Centre for Wildlife Management

Staff Profile

Professor Philip McGowan

Dean for Engagement and Internationalisation, Faculty of Science, Agriculture and Engineering; Professor of Conservation Science and Policy

Background

Phil is interested in research that can inform global policy on biodiversity and especially species conservation. He is particularly interested in looking more broadly and systematically at species research that has potential to inform both the development of policy and its effective implementation. Phil is Chair of the IUCN Species Survival Commission’s Post 2020 Biodiversity Targets Task Force that contributes to species aspects of the negotiations on the Convention on Biological Diversity’s Global Biodiversity Framework. He is also involved in promoting the potential of universities to advance the UN Sustainable Development Goals through sharing experience and understanding. He chairs the university's Sustainable Development Goals Committee.

He joined Newcastle University in 2013 having worked for many years in international species conservation. Phil conducted research on critically endangered species in Asia, Africa and South America, with a particular focus on the Galliformes, a highly threatened group of birds that includes turkeys, pheasants, grouse and the wild ancestor of the chicken. 25% of Galliformes are currently at risk of extinction, typically because of people hunting them for food, and, because of this are thought to be important indicators of overall pressures facing bird species. All of this work was carried out, and continues, with a large network, especially in Asia, conducting fieldwork in order to build better conservation projects and improve policy responses to increase biodiversity. He is committed to capacity development for species conservation research in areas where resources are limited, and biodiversity is under pressure.

Research

Phil's work has expanded from a relatively narrow disciplinary focus on a single group of species, albeit a highly important one, to close engagement across species science-policy issues. In the 1980s and 1990s his research sought to uncover the basic ecology of a highly threatened, yet little known, group of birds (Galliformes: pheasants, partridges and allies), typically in parts of the world with little infrastructure, challenging terrain and little resident research expertise. During that time significant collaborations were established, in particular in Asia (but also in the Americas and Africa), that led to applied ecological research to inform management and resulted in many collaborators producing postgraduate theses and publications.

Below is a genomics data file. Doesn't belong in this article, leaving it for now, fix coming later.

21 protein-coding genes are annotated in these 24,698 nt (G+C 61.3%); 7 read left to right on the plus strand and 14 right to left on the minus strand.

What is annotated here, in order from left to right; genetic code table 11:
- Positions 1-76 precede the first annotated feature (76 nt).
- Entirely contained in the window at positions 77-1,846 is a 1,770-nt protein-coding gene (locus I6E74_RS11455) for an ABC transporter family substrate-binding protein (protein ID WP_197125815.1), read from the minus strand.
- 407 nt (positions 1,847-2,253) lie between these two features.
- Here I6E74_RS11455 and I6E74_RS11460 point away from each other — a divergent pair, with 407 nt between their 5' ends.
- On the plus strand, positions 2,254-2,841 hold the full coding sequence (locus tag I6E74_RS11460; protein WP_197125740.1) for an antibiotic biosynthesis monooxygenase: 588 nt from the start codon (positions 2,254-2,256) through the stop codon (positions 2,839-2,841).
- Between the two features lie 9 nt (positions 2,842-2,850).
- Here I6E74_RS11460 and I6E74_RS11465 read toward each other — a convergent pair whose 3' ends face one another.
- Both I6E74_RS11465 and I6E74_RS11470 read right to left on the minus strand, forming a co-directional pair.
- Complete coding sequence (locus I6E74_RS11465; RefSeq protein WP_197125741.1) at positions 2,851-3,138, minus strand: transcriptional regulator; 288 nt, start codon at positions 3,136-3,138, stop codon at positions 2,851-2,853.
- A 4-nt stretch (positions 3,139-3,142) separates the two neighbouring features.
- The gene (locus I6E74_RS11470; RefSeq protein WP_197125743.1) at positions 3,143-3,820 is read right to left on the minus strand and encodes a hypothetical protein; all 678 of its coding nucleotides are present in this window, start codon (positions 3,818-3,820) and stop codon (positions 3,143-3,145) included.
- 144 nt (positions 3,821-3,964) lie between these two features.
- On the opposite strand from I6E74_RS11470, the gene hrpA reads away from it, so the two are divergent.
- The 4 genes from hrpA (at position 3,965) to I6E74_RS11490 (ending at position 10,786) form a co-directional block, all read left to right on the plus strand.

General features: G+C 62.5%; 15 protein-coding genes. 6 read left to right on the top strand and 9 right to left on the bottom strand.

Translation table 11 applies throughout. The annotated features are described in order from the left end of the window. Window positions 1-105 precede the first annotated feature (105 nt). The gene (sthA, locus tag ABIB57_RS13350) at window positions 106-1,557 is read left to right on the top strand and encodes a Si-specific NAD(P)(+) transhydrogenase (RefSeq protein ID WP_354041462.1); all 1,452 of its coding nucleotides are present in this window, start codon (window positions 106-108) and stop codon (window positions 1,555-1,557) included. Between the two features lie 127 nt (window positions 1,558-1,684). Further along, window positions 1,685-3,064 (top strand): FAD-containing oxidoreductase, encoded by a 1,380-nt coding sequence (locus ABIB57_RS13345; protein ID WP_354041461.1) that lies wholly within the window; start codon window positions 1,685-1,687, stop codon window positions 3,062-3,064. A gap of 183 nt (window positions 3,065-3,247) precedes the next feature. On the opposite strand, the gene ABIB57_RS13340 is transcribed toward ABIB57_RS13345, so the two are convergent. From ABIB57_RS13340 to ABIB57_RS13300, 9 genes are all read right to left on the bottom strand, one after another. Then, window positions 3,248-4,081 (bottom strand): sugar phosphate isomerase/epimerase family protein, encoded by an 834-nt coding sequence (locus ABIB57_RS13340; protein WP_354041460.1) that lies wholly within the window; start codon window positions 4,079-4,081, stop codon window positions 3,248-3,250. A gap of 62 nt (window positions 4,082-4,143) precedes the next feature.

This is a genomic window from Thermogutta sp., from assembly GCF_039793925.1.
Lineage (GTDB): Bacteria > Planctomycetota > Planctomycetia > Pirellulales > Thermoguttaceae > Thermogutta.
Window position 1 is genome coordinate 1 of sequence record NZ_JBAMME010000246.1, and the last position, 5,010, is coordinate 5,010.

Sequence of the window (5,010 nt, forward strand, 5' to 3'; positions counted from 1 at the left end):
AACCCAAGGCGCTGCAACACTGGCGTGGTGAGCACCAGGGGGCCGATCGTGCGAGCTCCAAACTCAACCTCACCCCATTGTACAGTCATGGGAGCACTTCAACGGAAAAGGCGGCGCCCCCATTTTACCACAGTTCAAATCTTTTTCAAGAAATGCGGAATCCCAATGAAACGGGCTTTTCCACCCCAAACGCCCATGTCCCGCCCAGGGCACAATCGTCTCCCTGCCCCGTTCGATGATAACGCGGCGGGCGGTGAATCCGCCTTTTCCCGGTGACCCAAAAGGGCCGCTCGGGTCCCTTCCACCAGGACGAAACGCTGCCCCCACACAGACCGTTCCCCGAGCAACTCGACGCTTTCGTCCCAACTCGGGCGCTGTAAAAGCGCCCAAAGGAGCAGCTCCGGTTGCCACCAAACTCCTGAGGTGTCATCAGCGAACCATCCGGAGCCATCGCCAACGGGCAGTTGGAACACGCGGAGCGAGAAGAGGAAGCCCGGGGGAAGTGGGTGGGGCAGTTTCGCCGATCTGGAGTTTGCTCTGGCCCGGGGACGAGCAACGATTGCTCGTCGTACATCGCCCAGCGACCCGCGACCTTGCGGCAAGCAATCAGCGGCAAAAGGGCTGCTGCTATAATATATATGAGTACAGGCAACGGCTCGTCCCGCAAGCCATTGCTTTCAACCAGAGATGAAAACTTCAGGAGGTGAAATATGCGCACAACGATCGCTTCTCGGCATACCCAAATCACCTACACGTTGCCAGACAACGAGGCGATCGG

These diverse collaborations increasingly undertook interdisciplinary research to understand the local human dimension of natural resource use and conservation. His current research and engagement focusses on the interface of science and management/policy, and capacity building. Particular issues are conservation planning for species, global biodiversity targets, developing robust and meaningful indicators for such global targets, and developing global standards for practice and reporting on species conservation.

Phil works closely with the International Union for the Conservation of Nature (IUCN), an intergovernmental body that has observer status at the UN General Assembly since the 1990s. He led the compilation of several IUCN Action Plans for threatened bird groups (including pheasants and parrots) in the 1990s and a range of guidelines for global management issues, such as strategic planning for speciesreintroduction of Galliformes and ex situ management. He has had leadership roles within IUCN’s Species Survival Commission (SSC) for a decade. SSC is a conservation science-practitioner body whose >10,000 members includes more than 2,000 academics in 130 countries. This leadership role was critical in the run up the 2020 reporting by the Convention on Biological Diversity (CBD) on existing global biodiversity targets, and the setting of a new global framework for biodiversity, which are closely linked to the UN Sustainable Development Goals (SDGs).


Teaching

Phil is the Degree Programme Director for Biology (Ecology and Conservation). He contributes to a first year module on biosciences skills, a third year module on biodiversity conservation and management and a leads a Masters module on global policy assessments. He also supervises final year and Masters (MSc and MBiol) projects). 

Publications